The Prince of Wales stepped outside of Birkhall on Friday morning to commemorate the 80th anniversary of the ‘forgotten Dunkirk’ where World War Two soldiers were caught up and killed in St Valery in France – a battle that is often not remembered when the Second World War is thought about.

The Duke of Rothesay, as Charles is known in Scotland, honoured the mostly Scottish soldiers from the 51st Highland Division who were captured at St Valery-en-Caux in France on 12th June 1940. Charles took the salute as a piper played outside his Birkhall residence in Scotland.

Prince Charles commented, “On 12th June 1940, after a gallant stand, the 51st Highland Division with supporting arms and services, including elements from English regiments, was forced to surrender to the German army at St Valery-en-Caux on the Normandy coast of France. At 10am this morning, on this year’s 80th anniversary, pipers throughout Scotland and further afield were on their doorsteps playing the celebrated march, the heroes of St Valery, in honour of the fallen and to remember a battle in which those of the division the greatest courage of tenacity. We remember all who served and who sacrificed so much.”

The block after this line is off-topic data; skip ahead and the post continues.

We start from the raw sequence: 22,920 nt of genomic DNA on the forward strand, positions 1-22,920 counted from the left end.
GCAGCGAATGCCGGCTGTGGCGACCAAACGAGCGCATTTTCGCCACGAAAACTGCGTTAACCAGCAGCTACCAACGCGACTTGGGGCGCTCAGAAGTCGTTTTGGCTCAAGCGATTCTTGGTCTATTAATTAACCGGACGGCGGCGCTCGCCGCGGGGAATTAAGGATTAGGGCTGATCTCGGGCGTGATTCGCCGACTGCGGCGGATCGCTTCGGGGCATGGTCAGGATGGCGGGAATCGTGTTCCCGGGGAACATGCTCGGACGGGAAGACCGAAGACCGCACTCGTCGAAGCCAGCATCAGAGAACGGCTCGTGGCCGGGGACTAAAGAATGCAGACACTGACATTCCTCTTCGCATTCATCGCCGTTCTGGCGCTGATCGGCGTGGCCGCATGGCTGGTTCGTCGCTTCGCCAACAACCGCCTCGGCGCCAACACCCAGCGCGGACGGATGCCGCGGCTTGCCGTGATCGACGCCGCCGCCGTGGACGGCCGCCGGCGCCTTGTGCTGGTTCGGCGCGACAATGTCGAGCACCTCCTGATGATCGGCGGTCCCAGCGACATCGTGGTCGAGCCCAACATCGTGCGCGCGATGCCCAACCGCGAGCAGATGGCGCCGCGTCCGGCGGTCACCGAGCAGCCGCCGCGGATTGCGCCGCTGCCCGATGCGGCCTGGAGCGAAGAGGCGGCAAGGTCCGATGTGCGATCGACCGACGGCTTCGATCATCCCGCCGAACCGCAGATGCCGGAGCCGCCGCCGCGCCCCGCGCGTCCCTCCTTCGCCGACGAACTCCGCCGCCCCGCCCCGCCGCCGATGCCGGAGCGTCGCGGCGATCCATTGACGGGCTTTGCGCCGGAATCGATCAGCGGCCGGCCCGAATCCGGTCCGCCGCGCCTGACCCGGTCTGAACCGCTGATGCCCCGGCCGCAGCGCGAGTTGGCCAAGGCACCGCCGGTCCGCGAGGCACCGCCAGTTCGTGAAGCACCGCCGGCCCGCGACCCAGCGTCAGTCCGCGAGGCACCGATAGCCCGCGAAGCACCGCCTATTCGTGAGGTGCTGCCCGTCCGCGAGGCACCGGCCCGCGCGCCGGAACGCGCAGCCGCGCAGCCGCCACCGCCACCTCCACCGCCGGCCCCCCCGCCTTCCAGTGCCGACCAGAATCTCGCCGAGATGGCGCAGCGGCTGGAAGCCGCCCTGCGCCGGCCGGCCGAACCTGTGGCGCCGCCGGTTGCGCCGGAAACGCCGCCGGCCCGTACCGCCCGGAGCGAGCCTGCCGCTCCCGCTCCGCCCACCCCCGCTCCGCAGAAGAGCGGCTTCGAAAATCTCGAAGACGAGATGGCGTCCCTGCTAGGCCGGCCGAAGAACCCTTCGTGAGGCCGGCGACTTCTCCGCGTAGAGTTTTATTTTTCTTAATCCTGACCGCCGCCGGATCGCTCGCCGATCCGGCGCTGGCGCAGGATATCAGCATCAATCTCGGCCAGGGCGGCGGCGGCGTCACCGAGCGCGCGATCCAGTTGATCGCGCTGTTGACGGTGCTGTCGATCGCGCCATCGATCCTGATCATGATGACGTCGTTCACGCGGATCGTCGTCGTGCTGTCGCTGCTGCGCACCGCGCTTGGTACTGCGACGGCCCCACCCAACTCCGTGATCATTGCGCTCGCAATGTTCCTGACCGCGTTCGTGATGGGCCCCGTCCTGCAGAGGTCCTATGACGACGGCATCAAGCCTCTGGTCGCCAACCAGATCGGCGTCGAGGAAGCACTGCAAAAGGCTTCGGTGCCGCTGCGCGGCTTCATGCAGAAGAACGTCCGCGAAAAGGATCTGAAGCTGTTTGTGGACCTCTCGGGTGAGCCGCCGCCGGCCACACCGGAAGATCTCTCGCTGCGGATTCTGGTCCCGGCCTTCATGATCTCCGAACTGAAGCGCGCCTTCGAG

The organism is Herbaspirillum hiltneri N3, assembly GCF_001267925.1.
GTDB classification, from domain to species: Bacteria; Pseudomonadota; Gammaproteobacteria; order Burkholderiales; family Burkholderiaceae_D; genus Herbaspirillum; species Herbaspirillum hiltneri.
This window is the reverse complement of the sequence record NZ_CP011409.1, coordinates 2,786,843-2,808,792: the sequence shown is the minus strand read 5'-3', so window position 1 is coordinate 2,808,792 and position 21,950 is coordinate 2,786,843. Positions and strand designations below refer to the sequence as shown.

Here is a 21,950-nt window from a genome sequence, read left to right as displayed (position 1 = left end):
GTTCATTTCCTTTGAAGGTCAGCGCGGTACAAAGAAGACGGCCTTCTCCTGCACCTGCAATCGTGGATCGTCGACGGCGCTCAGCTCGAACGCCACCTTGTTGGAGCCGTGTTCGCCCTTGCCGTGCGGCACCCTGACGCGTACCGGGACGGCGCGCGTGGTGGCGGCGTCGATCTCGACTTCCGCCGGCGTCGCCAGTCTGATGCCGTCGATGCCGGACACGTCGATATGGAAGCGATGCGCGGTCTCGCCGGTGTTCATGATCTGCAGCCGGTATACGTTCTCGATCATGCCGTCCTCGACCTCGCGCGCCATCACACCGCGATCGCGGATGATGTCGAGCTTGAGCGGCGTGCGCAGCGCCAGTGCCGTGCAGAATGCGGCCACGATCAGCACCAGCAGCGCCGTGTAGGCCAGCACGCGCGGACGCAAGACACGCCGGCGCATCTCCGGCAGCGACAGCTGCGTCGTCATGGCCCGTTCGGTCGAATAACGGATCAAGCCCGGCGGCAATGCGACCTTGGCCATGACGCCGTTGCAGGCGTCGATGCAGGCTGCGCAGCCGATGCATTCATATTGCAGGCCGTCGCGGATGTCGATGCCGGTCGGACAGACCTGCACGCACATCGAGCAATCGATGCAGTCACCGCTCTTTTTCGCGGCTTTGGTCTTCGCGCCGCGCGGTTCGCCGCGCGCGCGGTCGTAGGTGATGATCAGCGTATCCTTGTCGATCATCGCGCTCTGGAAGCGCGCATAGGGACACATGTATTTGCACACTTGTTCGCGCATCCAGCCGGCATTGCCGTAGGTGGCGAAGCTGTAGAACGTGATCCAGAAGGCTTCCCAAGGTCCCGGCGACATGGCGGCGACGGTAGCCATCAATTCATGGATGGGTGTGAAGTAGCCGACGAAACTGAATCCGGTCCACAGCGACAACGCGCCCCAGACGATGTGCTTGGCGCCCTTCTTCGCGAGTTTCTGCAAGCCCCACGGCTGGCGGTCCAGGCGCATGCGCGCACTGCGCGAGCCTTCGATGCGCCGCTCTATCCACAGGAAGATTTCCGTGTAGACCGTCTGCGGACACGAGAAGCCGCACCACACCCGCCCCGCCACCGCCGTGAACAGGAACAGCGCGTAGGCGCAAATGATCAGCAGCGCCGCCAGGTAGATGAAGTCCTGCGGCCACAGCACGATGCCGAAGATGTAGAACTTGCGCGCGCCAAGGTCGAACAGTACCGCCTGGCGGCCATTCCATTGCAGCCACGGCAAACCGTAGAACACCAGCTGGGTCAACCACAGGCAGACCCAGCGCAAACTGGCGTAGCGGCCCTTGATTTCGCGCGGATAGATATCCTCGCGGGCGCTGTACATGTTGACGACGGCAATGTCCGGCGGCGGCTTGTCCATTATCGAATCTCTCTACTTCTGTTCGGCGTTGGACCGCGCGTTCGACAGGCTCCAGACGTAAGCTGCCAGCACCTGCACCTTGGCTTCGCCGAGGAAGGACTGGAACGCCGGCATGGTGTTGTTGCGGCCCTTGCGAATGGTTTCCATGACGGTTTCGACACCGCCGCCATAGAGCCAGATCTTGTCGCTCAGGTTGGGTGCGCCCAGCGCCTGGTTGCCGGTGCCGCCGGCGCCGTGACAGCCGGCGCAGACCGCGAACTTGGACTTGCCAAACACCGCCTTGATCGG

Piper to The Queen, Pipe Major Richard Grisdale, played a tribute at Windsor Castle. Both pipers played Heroes of St Valery, composed by Donald Maclean, who was captured at St Valery and spent four years as a prisoner of war.

Graeme Day, Scotland’s Veterans Minister, said, “There is barely a town or village in the Highlands that was unaffected by the events at St Valery in June 1940, yet many people today don’t know of the incredible bravery shown by the soldiers of the 51st Highland Division. Eighty years on from such a significant date in Scotland’s history, it is vitally important that the heroic stance the 51st division took that day is remembered, not only today but in the years to come.”

Leave a Reply